Do words have power?

By Cindy Moy: The Husband, an American of Chinese descent, and I attended a wedding in a small town in Ohio.  Everyone was wonderful to us for three days.  One night we were walking back to our car with my in-laws and passed three teenage boys, sitting in a doorway along the sidewalk, drinking beer.  I knew what was coming.

They took one look at my family and began making karate chop noises.
My husband ignored them.
My in-laws ignored them.
I was upset.

When we got back to the hotel my husband said, “I can remember this weekend for the dozens of truly nice people we’ve met, or I can remember it for three drunken idiots on a sidewalk.”

The Husband was able to take away the power those teenage twits had used to try to intimidate him.

I was telling my friend Lisa about what happened that weekend.  Lisa’s father is of German descent and her mother is Japanese.  Her parents live in Wisconsin because that was one of the few states that allowed interracial marriages when they were first married.

Lisa told me about riding the school bus with her brothers and sisters, and how the other kids used to call them japs and krauts.  They would get upset and go home crying and say “Dad, DO something.”

Their dad would say, “If you don’t like what they’re calling you, make up your own name.” 

So they did.  They took kraut and jap and combined them into krap—with a K, mind you.  Then when a kid would call them a jap they would say, “I’m not a jap, I’m a krap.” And they would fall over laughing.  They took away the power of the name-calling.

Words are powerful weapons.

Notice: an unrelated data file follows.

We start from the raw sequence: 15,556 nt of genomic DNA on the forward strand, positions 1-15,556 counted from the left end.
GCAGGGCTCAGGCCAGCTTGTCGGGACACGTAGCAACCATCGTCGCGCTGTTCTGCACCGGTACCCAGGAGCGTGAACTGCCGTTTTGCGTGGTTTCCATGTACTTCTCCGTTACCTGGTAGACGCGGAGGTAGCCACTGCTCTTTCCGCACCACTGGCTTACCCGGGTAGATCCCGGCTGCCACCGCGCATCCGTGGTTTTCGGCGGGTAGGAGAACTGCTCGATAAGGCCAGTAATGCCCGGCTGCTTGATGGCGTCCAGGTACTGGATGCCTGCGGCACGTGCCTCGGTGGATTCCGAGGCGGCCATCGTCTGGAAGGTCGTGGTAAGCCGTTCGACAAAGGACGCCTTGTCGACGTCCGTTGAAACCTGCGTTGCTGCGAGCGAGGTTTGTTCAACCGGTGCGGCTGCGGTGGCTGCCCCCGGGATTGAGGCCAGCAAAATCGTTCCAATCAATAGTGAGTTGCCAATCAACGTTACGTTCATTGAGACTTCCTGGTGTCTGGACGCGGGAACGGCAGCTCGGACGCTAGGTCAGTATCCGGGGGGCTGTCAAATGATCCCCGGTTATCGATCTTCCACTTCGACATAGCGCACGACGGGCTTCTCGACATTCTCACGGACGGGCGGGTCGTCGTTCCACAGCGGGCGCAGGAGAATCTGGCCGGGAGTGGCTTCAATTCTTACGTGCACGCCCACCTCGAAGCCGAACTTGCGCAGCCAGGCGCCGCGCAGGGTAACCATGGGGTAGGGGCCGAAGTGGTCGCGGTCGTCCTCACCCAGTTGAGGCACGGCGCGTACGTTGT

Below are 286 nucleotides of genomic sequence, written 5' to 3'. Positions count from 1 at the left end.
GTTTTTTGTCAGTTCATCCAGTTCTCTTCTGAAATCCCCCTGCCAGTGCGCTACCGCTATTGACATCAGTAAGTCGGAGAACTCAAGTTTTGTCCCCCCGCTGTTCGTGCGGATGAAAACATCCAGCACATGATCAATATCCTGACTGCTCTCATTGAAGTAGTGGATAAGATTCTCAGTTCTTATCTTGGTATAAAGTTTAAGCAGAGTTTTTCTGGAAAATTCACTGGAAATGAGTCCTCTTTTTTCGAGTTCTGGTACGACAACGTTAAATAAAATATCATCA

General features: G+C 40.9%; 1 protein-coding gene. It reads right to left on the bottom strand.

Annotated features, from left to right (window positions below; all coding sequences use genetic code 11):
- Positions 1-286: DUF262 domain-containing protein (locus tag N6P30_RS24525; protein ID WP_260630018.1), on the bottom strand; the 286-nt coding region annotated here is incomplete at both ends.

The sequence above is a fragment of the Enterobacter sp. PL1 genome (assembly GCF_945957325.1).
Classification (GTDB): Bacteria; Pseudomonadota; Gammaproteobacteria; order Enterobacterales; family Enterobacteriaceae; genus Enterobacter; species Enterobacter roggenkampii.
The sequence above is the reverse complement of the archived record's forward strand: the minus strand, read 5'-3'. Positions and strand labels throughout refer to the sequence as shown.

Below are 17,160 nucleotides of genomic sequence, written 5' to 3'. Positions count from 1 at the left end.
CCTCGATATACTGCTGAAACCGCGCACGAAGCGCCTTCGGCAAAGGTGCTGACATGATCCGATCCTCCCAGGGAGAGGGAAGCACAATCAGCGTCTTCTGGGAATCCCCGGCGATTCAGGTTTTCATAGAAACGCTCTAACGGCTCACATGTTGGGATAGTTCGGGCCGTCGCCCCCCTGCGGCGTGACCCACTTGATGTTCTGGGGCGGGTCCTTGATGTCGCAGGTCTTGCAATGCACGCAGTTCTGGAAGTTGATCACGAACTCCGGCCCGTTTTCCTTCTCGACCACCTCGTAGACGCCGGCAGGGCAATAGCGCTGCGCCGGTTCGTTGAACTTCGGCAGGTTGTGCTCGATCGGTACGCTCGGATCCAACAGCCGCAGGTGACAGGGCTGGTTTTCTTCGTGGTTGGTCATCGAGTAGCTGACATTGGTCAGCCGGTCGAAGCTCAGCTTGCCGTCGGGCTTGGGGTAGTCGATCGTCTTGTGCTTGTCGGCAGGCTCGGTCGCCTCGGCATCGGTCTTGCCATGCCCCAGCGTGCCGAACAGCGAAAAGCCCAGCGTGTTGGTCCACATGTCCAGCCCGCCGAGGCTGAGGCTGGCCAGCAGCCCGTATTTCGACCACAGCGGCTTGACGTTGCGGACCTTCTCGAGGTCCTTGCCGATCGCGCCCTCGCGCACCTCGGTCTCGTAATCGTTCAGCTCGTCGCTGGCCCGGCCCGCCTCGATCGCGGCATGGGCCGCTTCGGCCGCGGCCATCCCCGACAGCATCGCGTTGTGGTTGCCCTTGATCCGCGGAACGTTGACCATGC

Words have the power to hurt.
Words have the power to offend.
Words have the power to start wars.

Where do words get their power? From us.

Do you think it is possible to take away the power of words?

6 thoughts on “Do words have power?

  1. To varying degrees. Brings me back to the ‘slings and arrows’ I endured as a kid. Ugh. I think there’s a lot to be said for the environment we grow up and live in. Perpetuating stereotypes, etc, that permeate families and communities. Language is learned and hurtful language equally so. Good thing it’s possible to rise above it.

  2. we had our own name too…. it was spichingo….. we came up with it ourselves and kinda loved it. And it did draw plenty of laughs. I don’t have any memories of people saying hurtful things…. but we are in the south, so maybe I just have tough skin….. or they said it with smiles and a heavy accent and it didn’t seem that mean.

  3. Hi Cindy! It’s Clara from the Iceland Writers Retreat! Surfed by to check out your blog because I was really intrigued, and found this post very interesting. It’s not just words though, I’ve often felt that people don’t know how to react to me in social settings when I travel outside of Asia, and I wonder if it’s me and that I’m not being sociable enough. (I now realise why I felt so comfortable chatting with you!)

  4. Clara! Welcome to the conversation! My kids and I often talk about intent–whether a stranger is being standoffish because they don’t like Asians or because the stranger is simply afraid of doing something offensive. Meeting people is stressful, and we try to give people the benefit of the doubt. Glad you stopped by!

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